Negative News About Transaction

Negative News About Transaction

“Your spring fraternity party sounds like fun,” is effective because it shows the writer’s effort to avoid being dismissive and sarcastic by giving a positive thought to the receiver about the planned evident.

“We are glad that you have chosen us for your caterer” is a strong statement because it makes the reader believe the writer is on their side. However, these sentences are rather short and simple.

Although the third statement, “unfortunately […] party” is a long, it can be constructed using a subordinate clause. For example, “However, a few policy amendments have been implemented by our organization, and as we look forward to improving the quality of our services through these adjustments, we find it necessary to explain them on time to ensure the new regulations are understood in advance by all our clients.”

The strength of the first sentence “We will arrange […] before the party” is that it cushions the lousy news by informing the reader that specific criteria will not change.

“However, if you want us […] for that services” is clear but short, simple, and overly graphic. Additional, this statement should be written in passive voice instead of active voice.

Therefore, the first two sentences in paragraph #2 can be improved by combining them in such a way that the refusal is implied but not stated directly. For example, “Although the arrangement for the delivery of tables and chairs will be completed evening before the party, a fee of $100 will be charged for set up services.”

“Of course you might want to get some of the brothers and pledges to do it for you, which would save your money,” suggests an alternative to the reader. However, this statement isolates the sender from the problem showing the reader that the writer is not part of his/her problem. Thus, the sentence can be rewritten as: “Our team believes that you could further reduce the setup costs by having the job handled by some brothers and pledges.”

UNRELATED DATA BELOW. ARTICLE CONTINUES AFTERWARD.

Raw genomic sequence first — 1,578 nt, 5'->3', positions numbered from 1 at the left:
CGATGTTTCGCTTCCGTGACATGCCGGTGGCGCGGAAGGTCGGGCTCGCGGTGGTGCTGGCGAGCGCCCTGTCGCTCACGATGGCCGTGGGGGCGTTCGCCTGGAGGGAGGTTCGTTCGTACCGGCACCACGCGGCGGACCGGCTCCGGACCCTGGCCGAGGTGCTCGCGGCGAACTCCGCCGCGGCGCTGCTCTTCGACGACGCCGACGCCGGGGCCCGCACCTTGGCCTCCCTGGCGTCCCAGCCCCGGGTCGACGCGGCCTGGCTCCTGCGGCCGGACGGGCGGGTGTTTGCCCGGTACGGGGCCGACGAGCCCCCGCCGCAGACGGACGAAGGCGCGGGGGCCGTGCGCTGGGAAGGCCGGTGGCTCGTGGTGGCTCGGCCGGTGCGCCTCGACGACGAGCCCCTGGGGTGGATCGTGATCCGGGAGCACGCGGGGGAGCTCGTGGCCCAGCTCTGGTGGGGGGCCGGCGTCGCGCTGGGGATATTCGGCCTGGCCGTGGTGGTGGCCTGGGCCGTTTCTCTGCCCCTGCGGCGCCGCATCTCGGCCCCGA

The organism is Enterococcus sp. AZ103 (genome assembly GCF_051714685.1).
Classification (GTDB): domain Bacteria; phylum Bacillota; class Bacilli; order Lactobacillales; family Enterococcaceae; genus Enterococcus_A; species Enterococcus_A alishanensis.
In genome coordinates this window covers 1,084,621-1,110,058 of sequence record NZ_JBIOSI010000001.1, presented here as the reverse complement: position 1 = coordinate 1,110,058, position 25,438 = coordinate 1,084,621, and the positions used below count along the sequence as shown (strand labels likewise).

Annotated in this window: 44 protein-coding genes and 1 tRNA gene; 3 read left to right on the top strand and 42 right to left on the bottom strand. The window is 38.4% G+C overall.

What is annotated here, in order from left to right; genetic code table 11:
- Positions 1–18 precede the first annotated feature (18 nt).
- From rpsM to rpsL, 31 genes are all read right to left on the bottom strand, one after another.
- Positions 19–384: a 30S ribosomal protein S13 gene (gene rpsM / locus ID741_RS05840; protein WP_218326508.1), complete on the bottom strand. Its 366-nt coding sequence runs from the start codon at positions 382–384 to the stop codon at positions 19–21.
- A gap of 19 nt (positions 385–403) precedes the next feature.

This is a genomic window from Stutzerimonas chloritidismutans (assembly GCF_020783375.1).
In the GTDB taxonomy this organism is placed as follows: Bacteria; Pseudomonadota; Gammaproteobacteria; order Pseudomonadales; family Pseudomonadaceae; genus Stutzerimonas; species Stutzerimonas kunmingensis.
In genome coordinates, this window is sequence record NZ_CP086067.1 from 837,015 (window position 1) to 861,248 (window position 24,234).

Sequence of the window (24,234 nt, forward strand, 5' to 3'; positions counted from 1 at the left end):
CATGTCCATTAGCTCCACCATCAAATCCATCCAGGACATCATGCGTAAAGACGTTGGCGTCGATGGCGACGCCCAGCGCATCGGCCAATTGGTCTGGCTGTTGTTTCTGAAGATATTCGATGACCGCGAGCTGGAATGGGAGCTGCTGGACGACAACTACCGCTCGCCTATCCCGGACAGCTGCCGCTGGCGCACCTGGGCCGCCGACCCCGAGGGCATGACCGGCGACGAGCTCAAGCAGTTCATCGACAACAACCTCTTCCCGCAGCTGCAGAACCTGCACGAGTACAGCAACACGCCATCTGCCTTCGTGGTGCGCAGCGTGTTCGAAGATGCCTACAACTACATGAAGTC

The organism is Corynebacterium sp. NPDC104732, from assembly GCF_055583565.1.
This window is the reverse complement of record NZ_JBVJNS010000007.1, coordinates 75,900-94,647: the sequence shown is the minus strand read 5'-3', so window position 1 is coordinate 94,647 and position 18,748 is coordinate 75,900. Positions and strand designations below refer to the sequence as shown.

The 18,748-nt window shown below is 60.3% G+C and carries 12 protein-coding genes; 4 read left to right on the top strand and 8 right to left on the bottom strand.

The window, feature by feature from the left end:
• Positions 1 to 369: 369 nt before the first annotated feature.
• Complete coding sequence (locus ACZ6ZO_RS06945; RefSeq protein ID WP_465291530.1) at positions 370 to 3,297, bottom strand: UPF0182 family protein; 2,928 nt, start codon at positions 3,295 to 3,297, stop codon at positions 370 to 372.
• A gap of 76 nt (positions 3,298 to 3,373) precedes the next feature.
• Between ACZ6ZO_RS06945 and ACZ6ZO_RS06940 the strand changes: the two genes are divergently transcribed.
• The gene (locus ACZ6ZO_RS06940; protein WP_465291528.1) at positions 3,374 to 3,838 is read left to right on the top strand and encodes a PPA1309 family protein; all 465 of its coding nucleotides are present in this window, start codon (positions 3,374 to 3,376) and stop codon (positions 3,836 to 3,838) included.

“We have also added a small charge for cleanup” is another bad news to the reader. Therefore, it should be combined with “This is only $3 per person” using a subordinate clause to imply the company’s refusal to carter for cleanup cost. For example, “Although our group currently charges $3 for the cleanup, we are focusing on better ways to assist our clients to save money, and thus, we hope to be able to offer you cleaning services at much lower rates in the future.”

“Other than that, all the arrangements will be the same” as well as “We’ll provide the skirting for the band stage, tablecloths, bar setups, and the barbecue” both cushion the bad news by informing the reader that specific criteria will remain unchanged.

The strength of “Will you have the tubs of ice with soft drinks again? We can do that for you as well but there will be a fee” is in its clarity. However, this statement states the refusal directly instead of implying it. The sentence can be rewritten using a subordinate clause as “While you might lack tubs of ice with soft drinks, these too will be availed to you for at a low fee.”

“Please, let me know if you have any problems with these changes, and we will try to work them out.” In this statement, the writer is inviting the reader to get in touch.

“I hope it will be a great party.” Closes the latter with a feel-good message.